Top critical review
Informative, but with a nasty hidden agenda
Reviewed in the United States on June 4, 2014
Several reviewers have complained about the repetitive verbiage in this book, what I have come to realize is that this is a tactic authors use to hide the nastiness of a subtle agenda. (Not to mention that they can blame erroneous statements, and ugly expressed opinions on poor/lack of editing) It's the "Bury them in B.S." tactic. In this age of short-attention spans, people often skim through a book, get the highlights, and then commence to rave about how wonderful the book is.
Solomon writes on pg. 283: "...with his [Eli Whitney] 1793 invention of the cotton gin...overnight cotton became a thriving cash crop of the American South, reviving the waning institution of slavery...". Waning? Really? The importation of slave labor was not illegal until 1808. And what about the slaves used for rice cultivation in the Carolinas; or the slaves working on tobacco in Virginia? This nation fought its bloodiest war (before Vietnam) because the planter class was determined to retain the slaves that were the status symbol of the time. Waning, hardly.
If you believe that a benevolent, barely-regulated free market is the way to avoid water shortages in the future, this is the book for you. Solomon makes his case for the privatization of water (pg. 490): "Better---more pragmatic---odds of success surely lie with greater reliance upon the self-interested, profit motive of individuals organized by the politically indifferent market anchored in a pricing mechanism for valuing water that reflects both the full cost of sustaining ecosystems through externally imposed environmental standards and a social fairness guarantee for everyone to receive at affordable cost the minimum amounts necessary for their basic needs". Translation: Leave it up to individuals (motivated by greed), to "guarantee" (more or less) that everyone will be allowed to purchase (not free) a "minimum" amount of water (amount to be decided by him and his class?), at an "affordable" price (affordable to be defined by him and his class?).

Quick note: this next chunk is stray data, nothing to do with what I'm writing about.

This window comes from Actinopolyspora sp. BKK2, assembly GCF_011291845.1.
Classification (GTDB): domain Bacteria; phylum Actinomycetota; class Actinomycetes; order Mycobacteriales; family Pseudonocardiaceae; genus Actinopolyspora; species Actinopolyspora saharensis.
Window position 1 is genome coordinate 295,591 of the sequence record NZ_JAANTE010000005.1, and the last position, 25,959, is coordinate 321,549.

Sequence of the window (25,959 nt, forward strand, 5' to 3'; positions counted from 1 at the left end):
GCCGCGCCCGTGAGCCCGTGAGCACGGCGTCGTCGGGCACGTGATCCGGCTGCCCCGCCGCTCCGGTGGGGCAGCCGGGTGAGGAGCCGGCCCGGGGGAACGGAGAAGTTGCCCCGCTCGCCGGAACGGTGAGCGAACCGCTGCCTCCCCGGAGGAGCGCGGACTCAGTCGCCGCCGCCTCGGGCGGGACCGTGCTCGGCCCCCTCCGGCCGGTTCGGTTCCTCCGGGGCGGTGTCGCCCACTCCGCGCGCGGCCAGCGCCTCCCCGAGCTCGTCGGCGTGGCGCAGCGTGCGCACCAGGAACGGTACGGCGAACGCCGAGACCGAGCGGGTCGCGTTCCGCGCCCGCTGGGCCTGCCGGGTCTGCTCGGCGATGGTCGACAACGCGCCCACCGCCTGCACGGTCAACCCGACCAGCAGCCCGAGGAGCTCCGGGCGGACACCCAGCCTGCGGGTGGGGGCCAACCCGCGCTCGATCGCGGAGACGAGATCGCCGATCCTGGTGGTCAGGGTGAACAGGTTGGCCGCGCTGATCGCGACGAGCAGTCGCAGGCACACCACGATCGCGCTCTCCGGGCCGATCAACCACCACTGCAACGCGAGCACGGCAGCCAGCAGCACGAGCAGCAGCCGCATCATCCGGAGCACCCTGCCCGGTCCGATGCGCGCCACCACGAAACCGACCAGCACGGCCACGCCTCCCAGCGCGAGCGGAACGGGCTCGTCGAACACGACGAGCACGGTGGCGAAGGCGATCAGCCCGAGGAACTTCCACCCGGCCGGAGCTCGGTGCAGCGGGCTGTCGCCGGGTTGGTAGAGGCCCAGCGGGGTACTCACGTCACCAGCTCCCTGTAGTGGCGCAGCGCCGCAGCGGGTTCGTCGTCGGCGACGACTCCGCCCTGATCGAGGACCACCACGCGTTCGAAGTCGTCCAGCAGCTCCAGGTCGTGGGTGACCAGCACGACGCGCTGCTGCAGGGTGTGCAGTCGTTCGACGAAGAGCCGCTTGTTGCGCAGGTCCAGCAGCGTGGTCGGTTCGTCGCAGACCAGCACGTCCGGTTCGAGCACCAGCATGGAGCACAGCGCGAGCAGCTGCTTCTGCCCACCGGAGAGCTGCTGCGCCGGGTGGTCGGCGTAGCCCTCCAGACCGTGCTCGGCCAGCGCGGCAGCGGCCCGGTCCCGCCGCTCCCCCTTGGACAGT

I did gain one insight from the book,. Some people thought the U.S. attacked Iraq for its oil; I thought the U.S. attacked Iraq in order to destroy its military thereby enabling an unimpeded air strike against Iran by Israel. Solomon's book suggests another possibility: "The desert nations of the Arabian Peninsula and Libya, as well as arid Israel and Palestine, outgrew their internal water resources for sustainable food self-sufficiency in the 1950s" (pg.384); "Some 98 percent of Euphrates water originates in Turkey, before passing through Syria and on to Iraq and the Persian Gulf" (pg. 408).
Clues that a book is promulgating "B.S".: the story is told non-linearly, leading the reader to confuse and conflate unrelated "facts"; "Notes" instead of "Footnotes", creates the illusion of scholarly rigor.